away. The damage iu estimated at
from f'25,000 to 160,000. Cummtngs &
Taylor, lumber dealers, aro heavy
losers. Mrs. Taylor's millinery estab
lishment sultored, as also did tho resi
dence of Mr. Tombi, both buildings
being washed away. Considerable utook
was drowned.
M I LLS OLD DISTR I CT.
Jtcport-. Now htuto That tho Hurrrotfor of
tho Tom CoiiKi'OHnmuu Will llu Doui
tiitrut. Galvkston, Tex., June 17. The re
turns, which aro pr.ietictilly complete,
in tho eloctlon held in tho Ninth con
gressional district, (Mills' old district),
show that Antony, democrat, has a ma
jority of 3,511 over Harbor, third party.
It was thought that the election would
indicate tho relative strongth of tho
democrats and tho third party in that
district
A very light voto was polled, how
ever, and thcro is not much moaning to
it. Only 10,US3 votes were polled alto
gotlier, whllo Mills' majority alone at
tho last election was 17,500. The feat
ure of the election was that Barber ear
ned Mills' home county as well as Milan
county, tho homo of Antony.
EMMONS DLAINE DEAD.
Another Sou or th Horelr AMIi-feil T.x
sverelury f Slitto Pit-mH Auiiy.
Ciiir.voo, Juno liO. Emmons Illume,
son of ex-Secretary of State James O.
Blaine, died very suddenly at his house
hut out It: 15 o'clock Saturday from blood
poisoning arising from iullaminatiou of
the bowels. The fact of the death was
kept concealed for some time after he
had actually passed away, the object
being to reach the father nnd mother
first with some gentler intimation of
the sad news.
It wits not until aliout a quarter of an
hour prior to the fatal moment that tho
least intimation that Mr. Blaine was iu
a dangerous condition Ix-camo known,
and then only to a few. At his olllco in
the Ilaltimore A Ohio railioad head
quarters in this city his associates were
only awaro that he was ill and hud been
so for several days.
Young Mr. I'lninc was a notable lguro
In tho exciting convention scenes at
Minneapolis that resulted in his fath
er's defeat, lie took the result greatly
to beat t, and was confined to his room
shortly after his return from the north.
During the convention ho seemed iu
perfect health and no one who heard of
Ids sudden passing away was more
shocked than those who saw him par
ticipating In caucuses early and late,
night ami day, In his father's Interest,
It is thought possible by many that the
strain and excitement at Minneapolis,
followed by tho keen disappointment
of the outcome, had not a little to do
with the physical prostration ensuing.
Death occurred at the brown stone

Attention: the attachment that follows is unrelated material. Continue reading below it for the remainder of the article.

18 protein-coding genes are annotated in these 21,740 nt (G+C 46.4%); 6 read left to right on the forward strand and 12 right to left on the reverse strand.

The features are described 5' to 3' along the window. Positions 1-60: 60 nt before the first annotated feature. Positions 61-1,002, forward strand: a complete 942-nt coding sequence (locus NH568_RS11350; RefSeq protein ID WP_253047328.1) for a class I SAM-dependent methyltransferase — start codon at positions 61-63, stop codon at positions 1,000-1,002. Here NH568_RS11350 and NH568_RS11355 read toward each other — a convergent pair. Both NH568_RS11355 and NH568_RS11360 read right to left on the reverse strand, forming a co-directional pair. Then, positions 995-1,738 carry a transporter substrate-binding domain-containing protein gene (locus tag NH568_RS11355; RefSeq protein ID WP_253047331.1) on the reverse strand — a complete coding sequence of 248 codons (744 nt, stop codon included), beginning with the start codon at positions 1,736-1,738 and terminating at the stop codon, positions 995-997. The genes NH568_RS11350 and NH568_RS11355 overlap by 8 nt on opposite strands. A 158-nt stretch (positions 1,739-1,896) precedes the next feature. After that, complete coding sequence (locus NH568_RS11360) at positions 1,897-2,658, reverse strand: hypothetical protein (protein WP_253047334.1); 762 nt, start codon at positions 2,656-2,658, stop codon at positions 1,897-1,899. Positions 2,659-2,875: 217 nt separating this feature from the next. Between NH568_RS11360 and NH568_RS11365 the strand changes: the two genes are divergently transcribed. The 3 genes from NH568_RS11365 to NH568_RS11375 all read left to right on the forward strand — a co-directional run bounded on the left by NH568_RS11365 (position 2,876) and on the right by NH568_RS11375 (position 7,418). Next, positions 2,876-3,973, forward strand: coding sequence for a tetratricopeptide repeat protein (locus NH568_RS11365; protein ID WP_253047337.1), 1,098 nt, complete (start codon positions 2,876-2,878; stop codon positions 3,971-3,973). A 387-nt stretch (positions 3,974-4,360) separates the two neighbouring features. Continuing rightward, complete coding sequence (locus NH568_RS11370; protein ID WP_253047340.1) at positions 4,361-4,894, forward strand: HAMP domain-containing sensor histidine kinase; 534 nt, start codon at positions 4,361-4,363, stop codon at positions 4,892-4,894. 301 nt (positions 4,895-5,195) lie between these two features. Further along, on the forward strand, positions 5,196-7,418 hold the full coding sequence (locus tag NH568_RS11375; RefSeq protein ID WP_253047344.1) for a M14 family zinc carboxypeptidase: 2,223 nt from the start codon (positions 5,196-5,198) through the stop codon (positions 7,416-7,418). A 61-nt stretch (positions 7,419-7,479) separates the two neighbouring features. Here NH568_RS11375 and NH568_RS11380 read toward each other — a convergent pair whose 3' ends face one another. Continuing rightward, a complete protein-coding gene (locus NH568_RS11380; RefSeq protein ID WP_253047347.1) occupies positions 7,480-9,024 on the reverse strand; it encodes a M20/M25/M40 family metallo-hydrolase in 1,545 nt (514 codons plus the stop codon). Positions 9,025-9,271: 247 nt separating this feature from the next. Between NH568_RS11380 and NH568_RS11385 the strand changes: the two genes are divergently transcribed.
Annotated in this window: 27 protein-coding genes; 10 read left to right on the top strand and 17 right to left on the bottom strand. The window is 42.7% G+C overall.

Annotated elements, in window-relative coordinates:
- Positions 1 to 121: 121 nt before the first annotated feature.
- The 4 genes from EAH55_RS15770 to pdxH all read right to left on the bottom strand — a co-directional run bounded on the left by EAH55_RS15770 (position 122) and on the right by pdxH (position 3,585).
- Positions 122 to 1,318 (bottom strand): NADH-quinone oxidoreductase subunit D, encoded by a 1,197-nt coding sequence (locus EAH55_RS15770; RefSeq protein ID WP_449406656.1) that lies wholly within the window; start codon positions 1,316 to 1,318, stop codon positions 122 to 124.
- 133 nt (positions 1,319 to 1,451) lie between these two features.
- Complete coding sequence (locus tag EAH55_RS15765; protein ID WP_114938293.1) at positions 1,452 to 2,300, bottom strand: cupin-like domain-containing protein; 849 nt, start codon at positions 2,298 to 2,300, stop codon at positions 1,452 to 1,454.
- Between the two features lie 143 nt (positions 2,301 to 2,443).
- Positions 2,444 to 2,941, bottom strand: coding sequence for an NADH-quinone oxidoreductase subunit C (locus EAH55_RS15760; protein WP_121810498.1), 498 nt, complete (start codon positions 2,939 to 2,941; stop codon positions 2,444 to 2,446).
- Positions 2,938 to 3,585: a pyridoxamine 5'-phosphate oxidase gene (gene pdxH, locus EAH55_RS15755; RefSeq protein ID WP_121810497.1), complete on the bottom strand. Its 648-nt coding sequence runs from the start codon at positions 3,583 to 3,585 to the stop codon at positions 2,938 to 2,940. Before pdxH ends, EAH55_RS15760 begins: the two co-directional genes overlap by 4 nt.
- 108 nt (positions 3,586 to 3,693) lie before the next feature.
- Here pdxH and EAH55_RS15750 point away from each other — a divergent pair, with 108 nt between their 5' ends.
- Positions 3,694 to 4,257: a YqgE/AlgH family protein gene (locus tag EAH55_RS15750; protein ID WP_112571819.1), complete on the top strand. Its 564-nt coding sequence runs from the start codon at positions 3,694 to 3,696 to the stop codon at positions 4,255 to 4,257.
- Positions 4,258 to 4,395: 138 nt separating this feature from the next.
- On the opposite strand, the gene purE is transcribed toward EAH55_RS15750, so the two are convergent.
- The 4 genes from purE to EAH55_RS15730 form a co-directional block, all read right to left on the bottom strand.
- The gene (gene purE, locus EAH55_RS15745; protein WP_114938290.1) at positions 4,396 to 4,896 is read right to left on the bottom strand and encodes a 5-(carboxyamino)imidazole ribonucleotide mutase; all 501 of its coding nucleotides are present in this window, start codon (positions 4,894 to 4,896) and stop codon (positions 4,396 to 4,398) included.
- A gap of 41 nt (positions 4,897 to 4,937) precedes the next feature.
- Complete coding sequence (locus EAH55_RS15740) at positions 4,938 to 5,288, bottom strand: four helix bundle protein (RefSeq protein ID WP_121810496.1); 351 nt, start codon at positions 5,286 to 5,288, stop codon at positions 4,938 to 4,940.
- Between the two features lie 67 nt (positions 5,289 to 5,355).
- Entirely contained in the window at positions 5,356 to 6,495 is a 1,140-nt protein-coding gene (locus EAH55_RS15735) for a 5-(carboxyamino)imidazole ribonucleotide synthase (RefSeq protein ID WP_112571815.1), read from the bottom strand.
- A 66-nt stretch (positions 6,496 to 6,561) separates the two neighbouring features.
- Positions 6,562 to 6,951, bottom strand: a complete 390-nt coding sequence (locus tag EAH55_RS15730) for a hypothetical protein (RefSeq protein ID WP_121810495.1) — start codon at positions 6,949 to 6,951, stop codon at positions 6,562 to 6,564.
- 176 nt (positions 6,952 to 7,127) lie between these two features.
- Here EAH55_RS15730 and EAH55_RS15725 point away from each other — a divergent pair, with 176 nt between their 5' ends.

mansion of tho McCormleic family on
Rush street. The wife aud the couple's
two-year-old son, McCoriniek Maine,
weie the only persons present besides
Mrs. Cyrus McCormick, young Mrs.
Blaine's mothor ltuiitli came so swiftly
when it did come that there was no
time to summon the other members of
tliu McCormick family, Mr. and Mrs. W.
(I. McCormick, who were iu tho house
at the time.
The first con (Intuition of the fact of
death was given by the attending phy
sicians, Dr. Billings and Dr. Alport.
Their statement was simply: "Mr. I'm
mons Blnino died at 11:1." o'clock of
septicu'iniu (blood poisoning), due to
disepso of the bowels."
W. G. McCormick, in explaining why
tho information of tho death of his
brother-in-law was withheld, admitted
that it was to prevent any announce
ment getting into the presa dispatches
until private advices had reached tho
Blaine family. "I feared it would be a
death blow to them all to receive the
dreadful news w ithout preparation," ho
said.
Last Saturday Emmons returned to
Chicago greatly exhausted and some
what indisposed. He attributed his
slight gastric and intestinal derange
ment to overwork and laughed at the
anxiety off bis friends. Monday ho
felt bettor) aud loft his residence for
short time, though he was far fiom
well. Tuesday he felt rather worso
and remained in doors the greater part
of tho day though not taken to his
bed. Wednesday his symptoms began
to annoy him considerably and
that night ho retired unmistakably ill.
Dr. Billing and Dr. Alport diagnosed
the case and at once discovered the
gravity of ids malady, and the case was
deemed all but critical. The best meth
ods of procedure were resorted to and it
was believed that his exceptionally vig